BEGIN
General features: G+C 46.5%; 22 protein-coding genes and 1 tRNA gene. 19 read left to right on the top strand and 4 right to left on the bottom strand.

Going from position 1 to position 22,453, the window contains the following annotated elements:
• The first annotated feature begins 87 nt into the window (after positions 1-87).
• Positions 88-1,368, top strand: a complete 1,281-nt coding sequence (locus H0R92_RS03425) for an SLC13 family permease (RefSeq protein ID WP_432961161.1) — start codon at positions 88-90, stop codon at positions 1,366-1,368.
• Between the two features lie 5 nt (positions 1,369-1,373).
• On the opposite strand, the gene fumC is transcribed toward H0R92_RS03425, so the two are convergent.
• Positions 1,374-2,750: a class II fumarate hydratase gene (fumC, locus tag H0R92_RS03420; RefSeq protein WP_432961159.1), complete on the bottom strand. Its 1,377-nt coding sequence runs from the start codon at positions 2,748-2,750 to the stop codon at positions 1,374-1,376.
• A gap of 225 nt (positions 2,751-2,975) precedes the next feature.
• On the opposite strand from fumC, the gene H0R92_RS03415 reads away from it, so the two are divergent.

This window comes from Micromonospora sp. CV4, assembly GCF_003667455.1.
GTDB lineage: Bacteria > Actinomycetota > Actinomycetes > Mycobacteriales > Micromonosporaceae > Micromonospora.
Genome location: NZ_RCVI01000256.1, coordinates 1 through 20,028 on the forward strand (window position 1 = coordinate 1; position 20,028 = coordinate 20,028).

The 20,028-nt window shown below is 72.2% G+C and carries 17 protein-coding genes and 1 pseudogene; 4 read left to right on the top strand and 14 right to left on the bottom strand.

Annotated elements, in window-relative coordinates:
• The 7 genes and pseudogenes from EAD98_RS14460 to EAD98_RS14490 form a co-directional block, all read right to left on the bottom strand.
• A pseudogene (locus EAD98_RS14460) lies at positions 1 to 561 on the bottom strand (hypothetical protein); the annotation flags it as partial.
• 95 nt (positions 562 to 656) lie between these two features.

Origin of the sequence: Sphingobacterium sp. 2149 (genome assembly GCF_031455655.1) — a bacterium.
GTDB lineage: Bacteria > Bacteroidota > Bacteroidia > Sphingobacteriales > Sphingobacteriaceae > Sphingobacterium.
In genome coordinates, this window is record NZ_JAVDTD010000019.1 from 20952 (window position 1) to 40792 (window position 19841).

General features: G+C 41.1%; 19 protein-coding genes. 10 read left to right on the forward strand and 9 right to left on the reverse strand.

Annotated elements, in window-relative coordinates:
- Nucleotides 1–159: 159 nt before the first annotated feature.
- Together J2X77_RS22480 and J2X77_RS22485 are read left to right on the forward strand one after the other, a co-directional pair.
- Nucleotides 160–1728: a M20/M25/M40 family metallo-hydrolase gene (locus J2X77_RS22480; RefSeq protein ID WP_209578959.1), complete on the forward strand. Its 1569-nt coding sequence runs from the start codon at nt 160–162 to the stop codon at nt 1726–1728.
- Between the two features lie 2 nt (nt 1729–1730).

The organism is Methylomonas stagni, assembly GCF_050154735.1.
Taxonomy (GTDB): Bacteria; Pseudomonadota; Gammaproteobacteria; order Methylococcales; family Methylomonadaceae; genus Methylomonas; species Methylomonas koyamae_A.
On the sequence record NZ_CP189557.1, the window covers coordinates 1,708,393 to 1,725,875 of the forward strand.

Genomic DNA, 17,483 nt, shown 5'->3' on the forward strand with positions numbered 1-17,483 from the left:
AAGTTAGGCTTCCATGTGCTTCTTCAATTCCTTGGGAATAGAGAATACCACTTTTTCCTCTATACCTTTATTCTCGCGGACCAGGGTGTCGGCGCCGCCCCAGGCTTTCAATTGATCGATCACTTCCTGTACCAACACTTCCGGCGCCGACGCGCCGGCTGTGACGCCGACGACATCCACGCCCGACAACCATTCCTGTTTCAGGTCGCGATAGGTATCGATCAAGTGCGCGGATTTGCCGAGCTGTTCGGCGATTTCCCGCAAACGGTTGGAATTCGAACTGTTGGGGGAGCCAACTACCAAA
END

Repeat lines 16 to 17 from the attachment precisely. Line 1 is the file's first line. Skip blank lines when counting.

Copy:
• A pseudogene (locus EAD98_RS14460) lies at positions 1 to 561 on the bottom strand (hypothetical protein); the annotation flags it as partial.
• 95 nt (positions 562 to 656) lie between these two features.